Wider reactions to the Columbia disaster illustrate a powerful mood of pessimism and anti-exploration. Long before we knew what had caused the explosion, everybody began sky-writing instant interpretations of its ‘deeper meaning’ in the space where Columbia should have been, projecting their own prejudices on to the wreckage. Among the ‘I-told-you-so’ tendency there are signs of some almost revelling in the tragedy. Soon after Columbia exploded, Canadian television was reportedly discussing whether the mission was another sign of American ‘arrogance’ and ‘overconfidence’ in the run-up to war with Iraq. One liberal British newspaper’s Washington correspondent linked the disaster to the attacks of September 11. ‘The empire is not invincible,’ he wrote. ‘America builds the tallest buildings in the world but they got knocked down. America conquers the heavens, but the spacecraft fragments into fiery shards, incinerating a crew travelling at six times the speed of sound.’
Presumably such people would be happier if Americans limited their horizons to building bungalows and flying a kite. The sustained campaign to talk down aspirations and talk up risks has affected public perceptions, encouraging many to react defensively to the loss of Columbia.
On Sunday The New York Times noted that ‘for Americans already grappling with a confluence of threatening events, the instinctive reaction was ‘What next?’‘ American television coverage of Columbia mixed up a confused cocktail of references -to September 11, Saddam Hussein’s Iraq, Israel, the Holocaust that seemed to reinforce the notion of an uncertain nation feeling itself under siege, topped off by reports of ‘toxic’ debris raining from the skies ‘like a scene from The War of the Worlds’.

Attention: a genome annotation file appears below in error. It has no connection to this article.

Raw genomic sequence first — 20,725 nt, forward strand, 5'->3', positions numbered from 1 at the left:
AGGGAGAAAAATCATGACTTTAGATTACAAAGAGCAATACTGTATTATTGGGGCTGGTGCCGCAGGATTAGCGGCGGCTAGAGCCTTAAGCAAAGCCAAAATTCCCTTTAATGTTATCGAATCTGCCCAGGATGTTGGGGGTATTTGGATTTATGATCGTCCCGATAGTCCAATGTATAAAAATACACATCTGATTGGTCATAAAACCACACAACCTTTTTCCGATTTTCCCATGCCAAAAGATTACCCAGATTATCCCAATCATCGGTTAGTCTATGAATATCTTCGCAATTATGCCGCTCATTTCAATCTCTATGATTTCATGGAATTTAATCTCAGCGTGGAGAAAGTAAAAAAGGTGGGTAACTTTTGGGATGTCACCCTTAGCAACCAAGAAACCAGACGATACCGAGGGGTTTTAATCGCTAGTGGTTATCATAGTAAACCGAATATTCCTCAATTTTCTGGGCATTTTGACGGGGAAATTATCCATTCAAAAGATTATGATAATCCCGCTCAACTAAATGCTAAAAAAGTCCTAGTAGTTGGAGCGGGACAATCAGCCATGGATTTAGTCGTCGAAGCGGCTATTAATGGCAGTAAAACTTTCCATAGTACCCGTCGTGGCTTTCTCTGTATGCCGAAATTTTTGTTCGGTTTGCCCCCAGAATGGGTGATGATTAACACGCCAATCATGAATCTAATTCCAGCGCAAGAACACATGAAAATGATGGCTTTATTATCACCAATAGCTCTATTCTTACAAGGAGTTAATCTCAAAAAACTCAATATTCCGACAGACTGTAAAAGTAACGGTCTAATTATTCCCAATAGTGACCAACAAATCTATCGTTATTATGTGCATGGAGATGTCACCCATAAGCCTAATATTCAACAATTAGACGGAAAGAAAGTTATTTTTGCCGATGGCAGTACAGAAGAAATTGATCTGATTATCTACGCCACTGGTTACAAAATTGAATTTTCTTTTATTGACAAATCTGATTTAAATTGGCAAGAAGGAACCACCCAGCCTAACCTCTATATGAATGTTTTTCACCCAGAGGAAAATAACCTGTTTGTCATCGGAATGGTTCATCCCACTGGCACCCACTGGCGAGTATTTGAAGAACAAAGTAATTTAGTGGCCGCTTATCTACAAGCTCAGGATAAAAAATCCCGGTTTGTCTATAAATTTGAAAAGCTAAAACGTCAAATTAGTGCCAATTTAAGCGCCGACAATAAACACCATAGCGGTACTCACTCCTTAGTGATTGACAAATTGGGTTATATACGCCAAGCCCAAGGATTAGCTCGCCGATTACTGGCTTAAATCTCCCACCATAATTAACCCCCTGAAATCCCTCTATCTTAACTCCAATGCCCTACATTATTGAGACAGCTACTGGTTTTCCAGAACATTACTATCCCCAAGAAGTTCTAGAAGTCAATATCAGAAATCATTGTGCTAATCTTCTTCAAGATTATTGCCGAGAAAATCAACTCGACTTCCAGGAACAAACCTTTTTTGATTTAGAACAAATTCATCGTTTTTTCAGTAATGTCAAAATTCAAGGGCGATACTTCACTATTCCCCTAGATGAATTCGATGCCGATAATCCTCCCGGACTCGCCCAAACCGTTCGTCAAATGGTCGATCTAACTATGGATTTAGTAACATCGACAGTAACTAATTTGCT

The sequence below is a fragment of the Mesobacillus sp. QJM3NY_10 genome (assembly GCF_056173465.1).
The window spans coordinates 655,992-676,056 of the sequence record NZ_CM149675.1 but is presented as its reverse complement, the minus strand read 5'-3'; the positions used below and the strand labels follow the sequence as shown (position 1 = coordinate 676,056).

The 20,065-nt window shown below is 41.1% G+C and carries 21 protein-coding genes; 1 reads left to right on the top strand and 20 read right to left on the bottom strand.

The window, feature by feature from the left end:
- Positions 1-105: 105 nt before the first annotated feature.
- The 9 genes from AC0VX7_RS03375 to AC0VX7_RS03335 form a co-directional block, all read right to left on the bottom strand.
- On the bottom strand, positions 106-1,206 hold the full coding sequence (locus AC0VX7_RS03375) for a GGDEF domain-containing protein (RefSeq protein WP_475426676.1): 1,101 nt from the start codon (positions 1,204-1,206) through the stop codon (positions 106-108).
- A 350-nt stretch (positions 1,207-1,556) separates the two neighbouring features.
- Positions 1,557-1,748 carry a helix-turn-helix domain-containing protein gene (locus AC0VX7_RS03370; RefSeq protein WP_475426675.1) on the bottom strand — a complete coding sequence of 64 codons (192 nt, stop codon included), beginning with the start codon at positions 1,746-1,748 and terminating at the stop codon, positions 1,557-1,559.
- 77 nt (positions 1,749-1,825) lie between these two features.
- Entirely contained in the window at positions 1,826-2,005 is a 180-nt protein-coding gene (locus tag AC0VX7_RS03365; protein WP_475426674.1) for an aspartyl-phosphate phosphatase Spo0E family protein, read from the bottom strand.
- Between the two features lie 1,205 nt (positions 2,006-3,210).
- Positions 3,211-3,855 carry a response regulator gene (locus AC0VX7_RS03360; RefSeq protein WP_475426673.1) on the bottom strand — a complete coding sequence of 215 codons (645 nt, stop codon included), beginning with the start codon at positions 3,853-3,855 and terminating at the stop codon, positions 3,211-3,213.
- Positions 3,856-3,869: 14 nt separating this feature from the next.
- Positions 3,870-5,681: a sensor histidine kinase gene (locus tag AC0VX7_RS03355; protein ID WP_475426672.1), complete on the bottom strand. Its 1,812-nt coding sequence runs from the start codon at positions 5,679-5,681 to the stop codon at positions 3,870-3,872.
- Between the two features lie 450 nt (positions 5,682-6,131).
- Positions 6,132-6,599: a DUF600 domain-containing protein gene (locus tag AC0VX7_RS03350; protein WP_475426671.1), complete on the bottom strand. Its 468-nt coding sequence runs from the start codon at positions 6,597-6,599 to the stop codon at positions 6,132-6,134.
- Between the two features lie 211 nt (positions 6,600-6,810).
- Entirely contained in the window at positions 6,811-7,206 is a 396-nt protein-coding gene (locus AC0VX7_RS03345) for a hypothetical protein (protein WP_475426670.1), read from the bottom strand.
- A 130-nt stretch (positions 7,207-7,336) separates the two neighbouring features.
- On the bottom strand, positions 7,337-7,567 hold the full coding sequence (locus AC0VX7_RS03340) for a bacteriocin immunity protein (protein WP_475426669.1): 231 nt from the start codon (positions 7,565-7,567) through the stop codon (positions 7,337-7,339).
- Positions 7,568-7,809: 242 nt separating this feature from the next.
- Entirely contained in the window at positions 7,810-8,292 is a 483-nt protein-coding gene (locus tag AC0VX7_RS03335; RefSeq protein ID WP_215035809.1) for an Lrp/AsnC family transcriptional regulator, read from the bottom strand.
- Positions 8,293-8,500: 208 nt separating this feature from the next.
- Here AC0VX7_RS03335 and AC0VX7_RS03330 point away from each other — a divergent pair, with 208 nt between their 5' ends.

As our American friends might say, let’s get real. This is about a fatal accident during a space flight. There is no need to burden the tragedy with all our petty prejudices. From what little we know, the Columbia disaster looks less like a symptom of arrogance than of a lack of ambition, of trying to run a space exploration programme on the (relatively) cheap using outdated technology.
The priority now should be to work out how best to push further and faster into space. Even some pro-exploration scientists are suggesting limits on manned space flights, claiming that the science could be done with less risk by robots. But even if there really were no scientific reason for sending people into space, it would still be important that they boldly go to, say, Mars, to revive the flagging spirit of exploration.
Our attitude to space matters most as a reflection of how we see ourselves on Earth. If that makes a positive response to Columbia important in America, it is more urgent in Britain, where we apparently don’t have enough true grit to keep a motorway free of snow. We are in danger of creating a world where, while only a few of us are in the gutter, none of us is looking at the stars.
This article is republished from The Times (London)